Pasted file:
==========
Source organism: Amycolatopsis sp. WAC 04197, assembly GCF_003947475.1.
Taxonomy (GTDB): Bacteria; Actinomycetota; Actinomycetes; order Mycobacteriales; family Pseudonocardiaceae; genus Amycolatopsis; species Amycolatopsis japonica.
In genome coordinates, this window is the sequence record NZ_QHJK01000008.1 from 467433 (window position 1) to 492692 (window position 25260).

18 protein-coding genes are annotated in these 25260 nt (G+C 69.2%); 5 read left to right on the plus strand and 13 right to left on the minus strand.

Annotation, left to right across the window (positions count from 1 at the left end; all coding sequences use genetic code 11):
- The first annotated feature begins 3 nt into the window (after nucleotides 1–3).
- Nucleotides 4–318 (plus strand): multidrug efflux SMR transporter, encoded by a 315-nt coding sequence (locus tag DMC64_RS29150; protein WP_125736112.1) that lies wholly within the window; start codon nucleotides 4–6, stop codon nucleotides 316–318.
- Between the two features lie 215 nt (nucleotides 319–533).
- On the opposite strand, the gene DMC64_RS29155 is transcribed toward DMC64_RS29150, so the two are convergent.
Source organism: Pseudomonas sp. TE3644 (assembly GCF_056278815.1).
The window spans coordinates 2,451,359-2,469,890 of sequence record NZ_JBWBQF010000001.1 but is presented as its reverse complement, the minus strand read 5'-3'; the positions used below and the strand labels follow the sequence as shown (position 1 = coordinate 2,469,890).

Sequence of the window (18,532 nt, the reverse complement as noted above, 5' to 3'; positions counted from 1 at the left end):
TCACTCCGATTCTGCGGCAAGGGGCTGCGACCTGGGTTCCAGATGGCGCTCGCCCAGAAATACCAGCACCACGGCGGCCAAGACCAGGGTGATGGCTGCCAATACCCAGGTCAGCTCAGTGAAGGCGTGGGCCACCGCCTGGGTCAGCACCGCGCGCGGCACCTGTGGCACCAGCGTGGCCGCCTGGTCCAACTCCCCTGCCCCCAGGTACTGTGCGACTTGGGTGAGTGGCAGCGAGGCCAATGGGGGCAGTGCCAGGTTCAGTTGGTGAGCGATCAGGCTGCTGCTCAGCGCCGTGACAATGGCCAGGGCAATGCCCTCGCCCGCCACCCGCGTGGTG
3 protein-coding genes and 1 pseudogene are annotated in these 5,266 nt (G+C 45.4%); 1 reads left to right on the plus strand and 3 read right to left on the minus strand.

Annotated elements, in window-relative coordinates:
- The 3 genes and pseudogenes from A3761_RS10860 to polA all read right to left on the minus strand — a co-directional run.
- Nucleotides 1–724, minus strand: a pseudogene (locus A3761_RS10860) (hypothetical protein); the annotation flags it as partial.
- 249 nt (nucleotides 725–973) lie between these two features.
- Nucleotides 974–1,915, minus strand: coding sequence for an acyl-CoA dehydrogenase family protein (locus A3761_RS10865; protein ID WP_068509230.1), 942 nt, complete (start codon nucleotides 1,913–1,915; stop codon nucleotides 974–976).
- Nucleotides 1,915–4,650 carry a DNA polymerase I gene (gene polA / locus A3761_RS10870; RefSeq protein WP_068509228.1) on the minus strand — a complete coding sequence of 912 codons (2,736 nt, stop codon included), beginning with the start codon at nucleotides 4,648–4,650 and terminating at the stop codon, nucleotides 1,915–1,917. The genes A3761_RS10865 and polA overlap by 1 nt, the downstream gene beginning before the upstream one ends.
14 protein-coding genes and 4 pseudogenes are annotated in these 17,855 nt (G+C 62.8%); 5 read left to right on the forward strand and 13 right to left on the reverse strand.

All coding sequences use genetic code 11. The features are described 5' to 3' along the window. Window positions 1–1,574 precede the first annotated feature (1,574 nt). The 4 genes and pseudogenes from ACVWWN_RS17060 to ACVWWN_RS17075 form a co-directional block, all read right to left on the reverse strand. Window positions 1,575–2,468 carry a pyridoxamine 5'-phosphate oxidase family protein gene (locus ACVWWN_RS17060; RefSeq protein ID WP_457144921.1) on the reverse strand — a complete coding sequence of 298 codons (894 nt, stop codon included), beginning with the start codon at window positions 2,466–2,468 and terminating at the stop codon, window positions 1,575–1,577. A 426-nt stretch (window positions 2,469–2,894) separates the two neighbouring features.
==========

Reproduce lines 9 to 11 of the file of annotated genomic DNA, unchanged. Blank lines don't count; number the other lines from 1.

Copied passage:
- On the opposite strand, the gene DMC64_RS29155 is transcribed toward DMC64_RS29150, so the two are convergent.
Source organism: Pseudomonas sp. TE3644 (assembly GCF_056278815.1).
The window spans coordinates 2,451,359-2,469,890 of sequence record NZ_JBWBQF010000001.1 but is presented as its reverse complement, the minus strand read 5'-3'; the positions used below and the strand labels follow the sequence as shown (position 1 = coordinate 2,469,890).